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  • Charcot-Marie-Tooth-linked mutant GARS is toxic to peripheral neurons independent of wild-type GARS levels.

    24 October 2018

    Charcot-Marie-Tooth disease type 2D (CMT2D) is a dominantly inherited peripheral neuropathy caused by missense mutations in the glycyl-tRNA synthetase gene (GARS). In addition to GARS, mutations in three other tRNA synthetase genes cause similar neuropathies, although the underlying mechanisms are not fully understood. To address this, we generated transgenic mice that ubiquitously over-express wild-type GARS and crossed them to two dominant mouse models of CMT2D to distinguish loss-of-function and gain-of-function mechanisms. Over-expression of wild-type GARS does not improve the neuropathy phenotype in heterozygous Gars mutant mice, as determined by histological, functional, and behavioral tests. Transgenic GARS is able to rescue a pathological point mutation as a homozygote or in complementation tests with a Gars null allele, demonstrating the functionality of the transgene and revealing a recessive loss-of-function component of the point mutation. Missense mutations as transgene-rescued homozygotes or compound heterozygotes have a more severe neuropathy than heterozygotes, indicating that increased dosage of the disease-causing alleles results in a more severe neurological phenotype, even in the presence of a wild-type transgene. We conclude that, although missense mutations of Gars may cause some loss of function, the dominant neuropathy phenotype observed in mice is caused by a dose-dependent gain of function that is not mitigated by over-expression of functional wild-type protein.

  • HspB8 mutation causing hereditary distal motor neuropathy impairs lysosomal delivery of autophagosomes.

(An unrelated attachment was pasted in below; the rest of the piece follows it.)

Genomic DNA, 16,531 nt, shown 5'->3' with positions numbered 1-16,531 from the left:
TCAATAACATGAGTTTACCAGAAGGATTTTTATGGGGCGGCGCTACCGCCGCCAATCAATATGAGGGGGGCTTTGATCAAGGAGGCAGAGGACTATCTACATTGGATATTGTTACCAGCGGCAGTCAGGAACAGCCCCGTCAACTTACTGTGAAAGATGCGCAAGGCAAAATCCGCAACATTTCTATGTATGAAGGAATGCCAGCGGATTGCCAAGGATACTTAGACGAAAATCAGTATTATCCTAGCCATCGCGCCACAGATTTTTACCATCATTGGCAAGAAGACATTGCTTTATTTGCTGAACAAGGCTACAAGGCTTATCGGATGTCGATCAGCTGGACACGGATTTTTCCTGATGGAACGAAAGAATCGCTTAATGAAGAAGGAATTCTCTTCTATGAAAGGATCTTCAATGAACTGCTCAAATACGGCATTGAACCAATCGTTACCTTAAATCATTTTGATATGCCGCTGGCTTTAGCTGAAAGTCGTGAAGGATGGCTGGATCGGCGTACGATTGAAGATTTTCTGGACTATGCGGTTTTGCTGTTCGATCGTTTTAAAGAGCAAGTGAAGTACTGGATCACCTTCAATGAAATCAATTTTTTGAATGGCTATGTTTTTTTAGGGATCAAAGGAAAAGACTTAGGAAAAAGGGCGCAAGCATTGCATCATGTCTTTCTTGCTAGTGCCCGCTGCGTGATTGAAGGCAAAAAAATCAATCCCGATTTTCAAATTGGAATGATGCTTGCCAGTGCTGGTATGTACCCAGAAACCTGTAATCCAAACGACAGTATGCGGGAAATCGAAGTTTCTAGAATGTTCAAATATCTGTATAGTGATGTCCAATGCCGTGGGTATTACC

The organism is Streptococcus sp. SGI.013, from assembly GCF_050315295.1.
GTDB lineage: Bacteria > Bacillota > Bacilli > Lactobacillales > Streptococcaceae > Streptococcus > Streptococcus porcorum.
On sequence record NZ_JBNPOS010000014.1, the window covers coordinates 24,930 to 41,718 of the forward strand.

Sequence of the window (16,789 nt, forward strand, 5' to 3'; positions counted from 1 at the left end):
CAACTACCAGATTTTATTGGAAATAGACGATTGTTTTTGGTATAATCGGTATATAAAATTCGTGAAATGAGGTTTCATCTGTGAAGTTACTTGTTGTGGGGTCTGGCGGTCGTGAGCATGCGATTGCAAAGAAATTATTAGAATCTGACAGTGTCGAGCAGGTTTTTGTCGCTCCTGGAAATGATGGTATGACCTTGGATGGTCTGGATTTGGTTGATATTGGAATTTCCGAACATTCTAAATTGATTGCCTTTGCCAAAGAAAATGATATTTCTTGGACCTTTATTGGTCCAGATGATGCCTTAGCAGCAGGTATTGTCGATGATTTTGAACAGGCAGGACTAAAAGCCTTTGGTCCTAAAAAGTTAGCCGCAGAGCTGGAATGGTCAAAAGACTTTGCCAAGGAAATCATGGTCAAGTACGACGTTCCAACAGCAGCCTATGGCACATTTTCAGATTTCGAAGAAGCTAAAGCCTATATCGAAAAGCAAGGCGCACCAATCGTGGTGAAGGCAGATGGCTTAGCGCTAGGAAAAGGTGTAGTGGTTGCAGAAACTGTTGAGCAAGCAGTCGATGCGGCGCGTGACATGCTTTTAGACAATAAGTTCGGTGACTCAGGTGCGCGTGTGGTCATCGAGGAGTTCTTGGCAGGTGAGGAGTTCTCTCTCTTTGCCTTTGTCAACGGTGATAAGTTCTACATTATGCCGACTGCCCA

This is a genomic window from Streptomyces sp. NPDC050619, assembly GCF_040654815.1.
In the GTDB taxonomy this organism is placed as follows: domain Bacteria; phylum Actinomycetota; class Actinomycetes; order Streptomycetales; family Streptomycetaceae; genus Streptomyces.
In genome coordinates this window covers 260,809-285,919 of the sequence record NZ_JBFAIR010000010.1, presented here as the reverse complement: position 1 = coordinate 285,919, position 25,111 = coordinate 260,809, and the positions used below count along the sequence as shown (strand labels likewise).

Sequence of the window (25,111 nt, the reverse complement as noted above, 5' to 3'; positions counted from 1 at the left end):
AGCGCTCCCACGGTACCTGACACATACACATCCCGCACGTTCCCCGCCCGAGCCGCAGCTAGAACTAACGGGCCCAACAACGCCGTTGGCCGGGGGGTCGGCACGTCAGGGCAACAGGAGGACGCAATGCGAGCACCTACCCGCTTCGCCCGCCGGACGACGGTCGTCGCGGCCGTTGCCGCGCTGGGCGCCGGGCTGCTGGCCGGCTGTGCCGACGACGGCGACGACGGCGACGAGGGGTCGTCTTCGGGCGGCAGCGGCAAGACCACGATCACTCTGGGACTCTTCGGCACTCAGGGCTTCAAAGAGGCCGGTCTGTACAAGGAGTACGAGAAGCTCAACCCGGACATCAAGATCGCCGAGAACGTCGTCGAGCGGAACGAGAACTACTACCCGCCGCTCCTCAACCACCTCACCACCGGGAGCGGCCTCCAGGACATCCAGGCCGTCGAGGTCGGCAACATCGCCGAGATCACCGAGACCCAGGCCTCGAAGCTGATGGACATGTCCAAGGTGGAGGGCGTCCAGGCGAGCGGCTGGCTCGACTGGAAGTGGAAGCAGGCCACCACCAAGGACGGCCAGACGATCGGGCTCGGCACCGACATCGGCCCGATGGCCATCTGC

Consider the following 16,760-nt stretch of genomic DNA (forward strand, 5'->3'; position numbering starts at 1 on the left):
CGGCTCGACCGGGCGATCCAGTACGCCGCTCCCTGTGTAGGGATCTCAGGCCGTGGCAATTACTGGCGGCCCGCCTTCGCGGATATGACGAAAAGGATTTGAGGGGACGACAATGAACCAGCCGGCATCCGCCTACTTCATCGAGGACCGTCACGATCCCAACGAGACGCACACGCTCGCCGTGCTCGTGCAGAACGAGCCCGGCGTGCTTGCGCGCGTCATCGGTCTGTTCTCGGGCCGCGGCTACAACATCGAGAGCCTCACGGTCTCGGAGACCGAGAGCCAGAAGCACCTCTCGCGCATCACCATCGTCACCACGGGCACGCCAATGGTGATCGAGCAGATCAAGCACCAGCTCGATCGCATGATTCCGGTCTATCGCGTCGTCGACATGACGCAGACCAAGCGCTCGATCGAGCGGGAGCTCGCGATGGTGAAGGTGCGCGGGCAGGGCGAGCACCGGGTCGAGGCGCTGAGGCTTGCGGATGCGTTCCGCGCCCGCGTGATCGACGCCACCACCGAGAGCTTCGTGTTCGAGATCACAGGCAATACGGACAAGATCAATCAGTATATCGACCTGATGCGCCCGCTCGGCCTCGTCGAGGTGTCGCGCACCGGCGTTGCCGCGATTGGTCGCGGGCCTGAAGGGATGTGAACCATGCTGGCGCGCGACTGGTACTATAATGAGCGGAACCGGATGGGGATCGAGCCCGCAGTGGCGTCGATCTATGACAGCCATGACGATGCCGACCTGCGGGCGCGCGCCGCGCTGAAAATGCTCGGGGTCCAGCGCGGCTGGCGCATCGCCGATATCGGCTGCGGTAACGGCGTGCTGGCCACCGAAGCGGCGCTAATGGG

24 October 2018

    HspB8, a small heat-shock protein implicated in autophagy, is mutated in patients with distal hereditary motor neuropathy type II (dHMNII). Autophagy is essential for maintaining protein homeostasis in the central nervous system, but its role has not been investigated in peripheral motor neurons. We used a novel, multispectral-imaging flow cytometry assay to measure autophagy in cells. This assay revealed that over-expression of wild-type HspB8 in motor neuron-like NSC34 cells led to an increased co-localisation of autophagosomes with the lysosomes. By contrast, over-expression of mutant HspB8 resulted in autophagosomes that co-localised with protein aggregates but failed to co-localise with the lysosomes. A similar impairment of autophagy could also be demonstrated in peripheral blood mononuclear cells from two dHMNII patients with the HspB8(K141E) mutation. We conclude that defects in HspB8-mediated autophagy are likely to contribute to dHMNII pathology and their detection in peripheral blood mononuclear cells could be a useful, accessible biomarker for the disease.

  • TARDBP in amyotrophic lateral sclerosis: identification of a novel variant but absence of copy number variation.

    24 October 2018

    BACKGROUND: Mutations in the gene encoding TDP-43 have been identified in both familial and sporadic amyotrophic lateral sclerosis (ALS). METHODS: A mutation screen and copy number analysis in a motor neuron disease clinic cohort was conducted to characterise the genetic contribution of TARDBP. RESULTS: A novel missense mutation in a highly conserved region of TDP-43 was identified in a patient with sporadic ALS. The mutation is in close vicinity to previously identified changes. Copy number variation abnormalities were not detected. CONCLUSIONS: The findings stress the importance of TDP-43 in the pathogenesis of sporadic ALS.

  • The molecular genetics of non-ALS motor neuron diseases.

    24 October 2018

    Hereditary disorders of voluntary motor neurons are individually relatively uncommon, but have the potential to provide significant insights into motor neuron function in general and into the mechanisms underlying the more common form of sporadic Amyotrophic Lateral Sclerosis. Recently, mutations in a number of novel genes have been associated with Lower Motor Neuron (HSPB1, HSPB8, GARS, Dynactin), Upper Motor Neuron (Spastin, Atlastin, Paraplegin, HSP60, KIF5A, NIPA1) or mixed ALS-like phenotypes (Alsin, Senataxin, VAPB, BSCL2). In comparison to sporadic ALS these conditions are usually associated with slow progression, but as experience increases, a wide variation in clinical phenotype has become apparent. At the molecular level common themes are emerging that point to areas of specific vulnerability for motor neurons such as axonal transport, endosomal trafficking and RNA processing. We review the clinical and molecular features of this diverse group of genetically determined conditions and consider the implications for the broad group of motor neuron diseases in general.